Which leads me to evaluation – quite possibly the biggest thing missing from most school improvement activity, whether at the classroom or school level. I’m a huge advocate of helping to turn research evidence into practical action, but I am increasingly mindful of the need to try and evaluate the impact of any changes we make to our practice, however hard or imperfect that might be. If we don’t properly consider the impact of the changes that we introduce in our classrooms and our schools, we will never know what is worth doing what is best left alone.

Whereas earlier in my career, we tended to implement an idea from the DFE or the senior management team without any real kind of evaluation of its impact, we now tend to implement an idea from research or cognitive science without any real kind of evaluation. I’m inclined to think that these ideas, often helpfully distilled by popular educationists or other bloggers, are far superior to the days of yore, but I still think we need to hold them up to the light through the process of evaluation. Findings from fields such as cognitive science are really only the first stage of the evidence process – the bit that often takes place in the lab, or uses undergraduates and inauthentic learning materials. Whilst this is hugely important and valuable, there is another important stage, and that is the evaluations we set up in our own contexts using some variation of this simple formula: does intervention X work in context Y under Z conditions?

If we cannot answer a question like this, should we really be implementing something into our classroom or our school?

Thanks for reading.


Black, P. J. & Wiliam, D. (1998) Inside the black box: raising standards through classroom assessment

Nuthall, G. (2007) The Hidden Lives of Learners






The Unexamined Life

One of the statements on this post about educational ideas to bin in 2015 piqued my interest.* The comments relate to the apparent tedium of on-going debates on social media about the merits of progressive and traditional philosophies of teaching. According to this post, debating teaching philosophies on social media is dull and along with lesson grading (yes, I agree) and textbooks (no, I don’t agree) should be consigned to the past.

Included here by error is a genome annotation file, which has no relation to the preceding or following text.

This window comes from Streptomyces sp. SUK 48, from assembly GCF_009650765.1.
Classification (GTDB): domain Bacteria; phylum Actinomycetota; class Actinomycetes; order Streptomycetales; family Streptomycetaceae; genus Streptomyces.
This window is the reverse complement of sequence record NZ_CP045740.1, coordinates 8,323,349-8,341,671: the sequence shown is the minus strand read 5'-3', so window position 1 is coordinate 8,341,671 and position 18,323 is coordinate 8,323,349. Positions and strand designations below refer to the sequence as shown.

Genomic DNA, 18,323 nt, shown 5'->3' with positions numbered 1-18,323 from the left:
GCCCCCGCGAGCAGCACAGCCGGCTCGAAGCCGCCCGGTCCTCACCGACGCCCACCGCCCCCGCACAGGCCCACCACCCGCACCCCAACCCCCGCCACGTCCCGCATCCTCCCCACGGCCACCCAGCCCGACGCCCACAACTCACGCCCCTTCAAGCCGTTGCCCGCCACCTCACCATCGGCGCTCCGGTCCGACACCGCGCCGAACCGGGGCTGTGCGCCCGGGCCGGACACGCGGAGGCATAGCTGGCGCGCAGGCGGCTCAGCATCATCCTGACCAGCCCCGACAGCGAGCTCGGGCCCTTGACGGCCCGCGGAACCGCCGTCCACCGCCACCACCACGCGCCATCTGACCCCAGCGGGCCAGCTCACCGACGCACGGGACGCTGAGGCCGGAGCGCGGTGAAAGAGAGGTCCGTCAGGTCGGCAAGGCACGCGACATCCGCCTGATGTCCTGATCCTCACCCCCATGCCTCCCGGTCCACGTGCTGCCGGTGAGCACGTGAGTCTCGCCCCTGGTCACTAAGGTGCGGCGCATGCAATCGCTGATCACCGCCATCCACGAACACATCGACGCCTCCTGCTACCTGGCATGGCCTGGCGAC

This excellent piece by Horatio Speaks does a great job in challenging some of the issues with shutting down debates about the virtues of different teaching beliefs. My interest, however, is more in keeping with the content of this post by James Theobald. I am concerned about the detrimental consequences of closing off teachers’ understanding of the forces that shape their professional lives and, in turn, their ability to make informed pedagogical choices about how they teach.

Before I joined Twitter and started reading lots of blogs and lots of books, I had no real idea there were two very distinct philosophies of teaching. Obviously, I could see some teachers taught and managed their classrooms differently, but I put this down to different skill sets and personal preferences born out of experience. There was, however, a notable uniformity of approach amongst more recently qualified teachers, which looking back I would say reflected a more progressive ethos. I never knew then about the underlying philosophies that underpinned my ‘beliefs’ about teaching or that these were even in contention.

To be honest, like most new teachers, I just assumed there was a broad consensus about the best ways for teachers to teach and for students to learn. Why on earth would the national inspectorate evaluate schools on the quality of their teaching and learning if there wasn’t a clear understanding amongst those in the know about how teachers should be teaching – what we should aspire to do in our classrooms and across our schools? It turns that those in the know, knew very little and – as the likes of Daisy Christodoulou have so eloquently shown – in many cases were advocating activities and methods that reflected a more progressive teaching philosophy.

And so it was for the first 6 or 7 years of my teaching that many of the approaches and emphasises commonly associated with progressive ideals, such as group work, active learning, creativity, relevance and the discrete development of skills, were what was promoted and expected as the norm. Conversely, more traditional leanings, such as the centrality of the teacher, individual work and the acquisition of knowledge were discouraged. This may not have been everyone’s experience, but it was certainly mine.